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Senate GOP plans stimulus vote as negotiations stall, here's what you need to know

Yahoo Finance's Rick Newman joins The First Trade to discuss the latest discussions happening in Washington, D.C. around another round of stimulus.

Video Transcript

ALEXIS CHRISTOFOROUS: The election is a mere 20 days away, and it appears we are no closer to a stimulus deal in Congress. Senate Republicans are planning a vote Monday on their own relief package, as Speaker Pelosi blasts the White House for not making more concessions. Our senior columnist, Rick Newman, is here now to break it down. So Rick, found this out just a few moments ago. "Politico" says that Treasury Secretary Mnuchin and House Speaker Pelosi are going to speak again today to try and break that impasse. How optimistic are you?

RICK NEWMAN: So what? They're having another phone call. I think both sides are trying to make it look like they really want to do something, when everybody in Washington knows there is almost no chance of a deal before election day. The real interesting twist here, is that now that the Senate Republicans have said they are going to put forward their own bill, it's basically the same so-called skinny bill they they've put forth going to back a few weeks.

So now the White House and the House Democrats actually are very similar on the type of bill they want. So there's an alliance there. And on the other side, they're negotiating with Senate Republicans. We should remind everybody, President Trump is a Republican, not a Democrat. But he can't seem to make an agreement with the senators of his own party about what kind of stimulus bill this ought to be. So we're just not going to get one.

BRIAN SOZZI: Rick, isn't the stone cold truth here, we're not getting a stimulus unless the stock market absolutely plunges?

RICK NEWMAN: Yeah. And the stock market is not going to plunge, because as we, as a prior guest was discussing and many other guests have been discussing, we are going to get a stimulus bill at some point. The sort of worst case scenario is actually a pretty good scenario, at least for the stock market. And that's a blue wave in which Joe Biden wins the White House and Democrats win the Senate, which means we would get a very large stimulus bill, probably going back to $3 trillion or more, which was the original House offer.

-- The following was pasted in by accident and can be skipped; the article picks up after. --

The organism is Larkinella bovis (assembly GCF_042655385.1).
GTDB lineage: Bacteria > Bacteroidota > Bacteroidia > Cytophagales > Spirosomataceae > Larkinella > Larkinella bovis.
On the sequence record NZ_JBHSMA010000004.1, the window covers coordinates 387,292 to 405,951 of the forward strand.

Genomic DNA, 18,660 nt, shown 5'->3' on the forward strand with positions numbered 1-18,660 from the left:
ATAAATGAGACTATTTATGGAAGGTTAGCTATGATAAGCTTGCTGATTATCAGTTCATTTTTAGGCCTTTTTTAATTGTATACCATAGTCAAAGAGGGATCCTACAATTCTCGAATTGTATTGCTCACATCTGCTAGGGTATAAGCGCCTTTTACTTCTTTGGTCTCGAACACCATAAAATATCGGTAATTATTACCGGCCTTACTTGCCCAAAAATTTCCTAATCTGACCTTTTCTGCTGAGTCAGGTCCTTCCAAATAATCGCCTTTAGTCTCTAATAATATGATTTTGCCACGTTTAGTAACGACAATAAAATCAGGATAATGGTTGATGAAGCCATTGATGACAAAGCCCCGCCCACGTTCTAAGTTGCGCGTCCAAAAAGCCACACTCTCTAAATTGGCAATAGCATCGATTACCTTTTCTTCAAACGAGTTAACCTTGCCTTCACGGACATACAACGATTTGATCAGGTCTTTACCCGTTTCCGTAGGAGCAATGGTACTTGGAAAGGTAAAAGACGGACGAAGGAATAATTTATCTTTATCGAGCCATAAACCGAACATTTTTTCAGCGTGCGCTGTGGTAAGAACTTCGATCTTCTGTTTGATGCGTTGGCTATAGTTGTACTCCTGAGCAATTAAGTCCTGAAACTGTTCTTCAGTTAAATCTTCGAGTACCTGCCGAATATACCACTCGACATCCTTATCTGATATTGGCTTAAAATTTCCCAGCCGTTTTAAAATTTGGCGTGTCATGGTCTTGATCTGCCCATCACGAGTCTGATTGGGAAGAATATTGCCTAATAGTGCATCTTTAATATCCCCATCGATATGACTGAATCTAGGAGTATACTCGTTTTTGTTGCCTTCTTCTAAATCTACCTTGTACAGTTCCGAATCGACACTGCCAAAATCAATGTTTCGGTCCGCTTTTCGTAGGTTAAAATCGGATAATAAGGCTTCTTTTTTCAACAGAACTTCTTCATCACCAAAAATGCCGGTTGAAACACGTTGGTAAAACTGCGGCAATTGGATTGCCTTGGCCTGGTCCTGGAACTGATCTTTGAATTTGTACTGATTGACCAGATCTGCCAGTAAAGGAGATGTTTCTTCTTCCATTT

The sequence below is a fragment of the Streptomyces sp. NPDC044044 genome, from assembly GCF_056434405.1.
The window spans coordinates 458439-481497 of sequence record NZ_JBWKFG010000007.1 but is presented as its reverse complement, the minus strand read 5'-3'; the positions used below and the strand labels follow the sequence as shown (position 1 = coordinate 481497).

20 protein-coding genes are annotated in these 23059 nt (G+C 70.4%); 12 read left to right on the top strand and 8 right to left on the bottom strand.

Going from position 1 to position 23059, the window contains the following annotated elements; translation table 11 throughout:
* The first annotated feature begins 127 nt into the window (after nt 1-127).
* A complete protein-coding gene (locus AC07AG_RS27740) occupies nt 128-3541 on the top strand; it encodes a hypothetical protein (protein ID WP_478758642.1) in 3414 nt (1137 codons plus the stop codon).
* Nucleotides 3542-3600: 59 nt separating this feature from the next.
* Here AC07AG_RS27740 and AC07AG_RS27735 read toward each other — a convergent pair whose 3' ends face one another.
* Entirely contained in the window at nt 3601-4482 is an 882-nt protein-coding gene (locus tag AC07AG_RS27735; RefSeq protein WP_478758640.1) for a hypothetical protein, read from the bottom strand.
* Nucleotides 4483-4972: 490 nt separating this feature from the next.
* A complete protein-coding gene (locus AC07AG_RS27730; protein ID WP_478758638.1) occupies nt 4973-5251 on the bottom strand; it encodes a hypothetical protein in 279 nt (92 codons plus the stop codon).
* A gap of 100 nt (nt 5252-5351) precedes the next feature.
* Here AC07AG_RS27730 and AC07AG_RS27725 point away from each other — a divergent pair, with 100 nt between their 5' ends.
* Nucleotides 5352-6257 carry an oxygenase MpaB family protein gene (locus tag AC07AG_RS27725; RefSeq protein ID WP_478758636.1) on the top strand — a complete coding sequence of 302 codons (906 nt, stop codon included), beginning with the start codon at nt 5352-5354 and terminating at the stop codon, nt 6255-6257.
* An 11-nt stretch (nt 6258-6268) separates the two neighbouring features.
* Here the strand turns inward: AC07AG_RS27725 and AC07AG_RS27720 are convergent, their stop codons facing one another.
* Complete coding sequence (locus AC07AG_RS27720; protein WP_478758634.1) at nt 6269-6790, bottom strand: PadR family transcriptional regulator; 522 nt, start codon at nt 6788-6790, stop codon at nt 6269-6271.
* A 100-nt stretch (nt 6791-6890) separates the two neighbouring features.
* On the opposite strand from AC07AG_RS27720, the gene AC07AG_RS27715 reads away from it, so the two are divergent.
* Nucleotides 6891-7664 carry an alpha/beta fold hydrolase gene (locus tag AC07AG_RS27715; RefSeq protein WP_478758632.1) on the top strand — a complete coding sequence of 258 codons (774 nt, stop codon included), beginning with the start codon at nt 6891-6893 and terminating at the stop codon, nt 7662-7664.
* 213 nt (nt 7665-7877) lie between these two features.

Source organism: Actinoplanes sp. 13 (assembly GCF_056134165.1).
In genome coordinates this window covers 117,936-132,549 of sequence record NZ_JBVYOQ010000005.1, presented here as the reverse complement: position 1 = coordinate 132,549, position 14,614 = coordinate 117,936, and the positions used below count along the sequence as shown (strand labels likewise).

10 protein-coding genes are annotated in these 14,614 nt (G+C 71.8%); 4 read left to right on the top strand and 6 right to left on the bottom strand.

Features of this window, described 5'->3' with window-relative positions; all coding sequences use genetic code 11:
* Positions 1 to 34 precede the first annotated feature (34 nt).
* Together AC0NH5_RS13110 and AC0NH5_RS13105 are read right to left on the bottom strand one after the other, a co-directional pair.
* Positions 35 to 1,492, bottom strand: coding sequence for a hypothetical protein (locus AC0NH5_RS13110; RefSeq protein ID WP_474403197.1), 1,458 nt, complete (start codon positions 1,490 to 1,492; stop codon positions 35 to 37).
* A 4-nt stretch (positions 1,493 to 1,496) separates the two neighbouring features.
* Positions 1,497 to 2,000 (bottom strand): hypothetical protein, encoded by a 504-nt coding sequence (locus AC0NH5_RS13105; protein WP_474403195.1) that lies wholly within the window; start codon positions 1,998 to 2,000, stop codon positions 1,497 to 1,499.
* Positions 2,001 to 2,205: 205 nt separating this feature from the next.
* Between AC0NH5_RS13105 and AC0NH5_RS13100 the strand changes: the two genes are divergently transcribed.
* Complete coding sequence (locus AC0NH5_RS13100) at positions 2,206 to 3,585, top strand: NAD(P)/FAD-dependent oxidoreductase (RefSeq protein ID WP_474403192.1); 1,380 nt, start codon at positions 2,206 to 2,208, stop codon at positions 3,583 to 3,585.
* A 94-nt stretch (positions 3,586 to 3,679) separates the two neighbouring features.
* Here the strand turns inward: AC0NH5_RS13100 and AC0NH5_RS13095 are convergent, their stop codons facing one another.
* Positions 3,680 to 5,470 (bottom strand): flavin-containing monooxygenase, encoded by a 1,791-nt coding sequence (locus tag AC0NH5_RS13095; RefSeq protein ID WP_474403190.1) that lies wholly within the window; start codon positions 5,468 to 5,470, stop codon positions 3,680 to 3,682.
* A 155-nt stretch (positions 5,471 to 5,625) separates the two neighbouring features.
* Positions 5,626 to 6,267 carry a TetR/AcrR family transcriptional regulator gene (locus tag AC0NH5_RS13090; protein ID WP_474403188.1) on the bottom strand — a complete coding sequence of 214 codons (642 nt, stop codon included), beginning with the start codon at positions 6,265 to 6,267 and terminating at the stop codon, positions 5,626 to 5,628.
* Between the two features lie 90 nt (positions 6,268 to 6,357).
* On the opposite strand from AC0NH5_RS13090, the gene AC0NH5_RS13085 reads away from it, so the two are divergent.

But it would not come until probably late January or early February. So we get more stimulus than we would otherwise, but it would come later. So I think the stock market gets that, which is why I don't think the stock market is going to quake any time before the election, even though there is probably not going to be a stimulus bill.

ALEXIS CHRISTOFOROUS: But Rick, how much of this is the Democrats basically digging in their heels and saying, we're not going to give President Trump a quote unquote quote victory here, by green lighting a stimulus package ahead of the election?

RICK NEWMAN: I think a lot of it, Alexis. And all along, since they really hit this impasse starting in July or August, I mean, the real battle has been not to help people who are hurting and find a way to get some aid to workers who are running out of money or unemployed people who need help or businesses that are about to fail. That is not what this has been about for the last couple of months. It has been about who can win political points or same thing, blame the other side effectively going into the election.

I think Nancy Pelosi actually, I think she had a stronger hand a month ago. She had this interview with Wolf Blitzer on CNN yesterday, and Wolf Blitzer asked her just a very honest and simple question, is why wouldn't you rather just do something to help people now instead of doing nothing? And she gave kind of a contorted answer that I don't think made a lot of sense. And she basically accused Wolf Blitzer of siding with Republicans. I don't think too many people think that's how he rolls.

But she was really on the defensive. And I think the reason she was on the defensive, is she really is kind of standing in the way of a deal before election day. I think what she really wants, she knows Biden is ahead, she knows there's a good chance Democrats will win the Senate, she wants Democrats to be in charge of this process after November 3. And we'll, who knows whether they will or not? We'll see.

ALEXIS CHRISTOFOROUS: Yeah, I watched that interview. She, Pelosi was not happy with Wolf. Called him an apologist for the Republican Party. I'm with you. I don't think a lot of people would think CNN and Wolf Blitzer and think that. But one of the signature goals of President Trump, certainly pre this pandemic, was to in his words, fix our relationship with other countries when it came to trade, like China and Mexico. And that's exactly what you and I spoke about in this week's "Electionomics" podcast, which drops today, by the way. Tell everybody what they can expect from that.

RICK NEWMAN: Right. We interviewed Chris Rogers, who's a great resource on these topics at Panjiva, which is a unit of S&P Global, and asked him what has Trump actually accomplished. I mean, it's time to say, look, these were his promises in 2016, what has he actually accomplished? Trump has failed on his top line targets, things like reducing the trade deficit with China and other countries. But he's also done some things that he could build on in a second term, or even Joe Biden could build on, if he's the one who wins. So check out that episode of "Electionomics." We'll spell it all out.

ALEXIS CHRISTOFOROUS: Yeah, we dig into all that. You can do that on Apple Podcasts or wherever you get your podcasts. Rick, good to see you.

RICK NEWMAN: Bye, guys.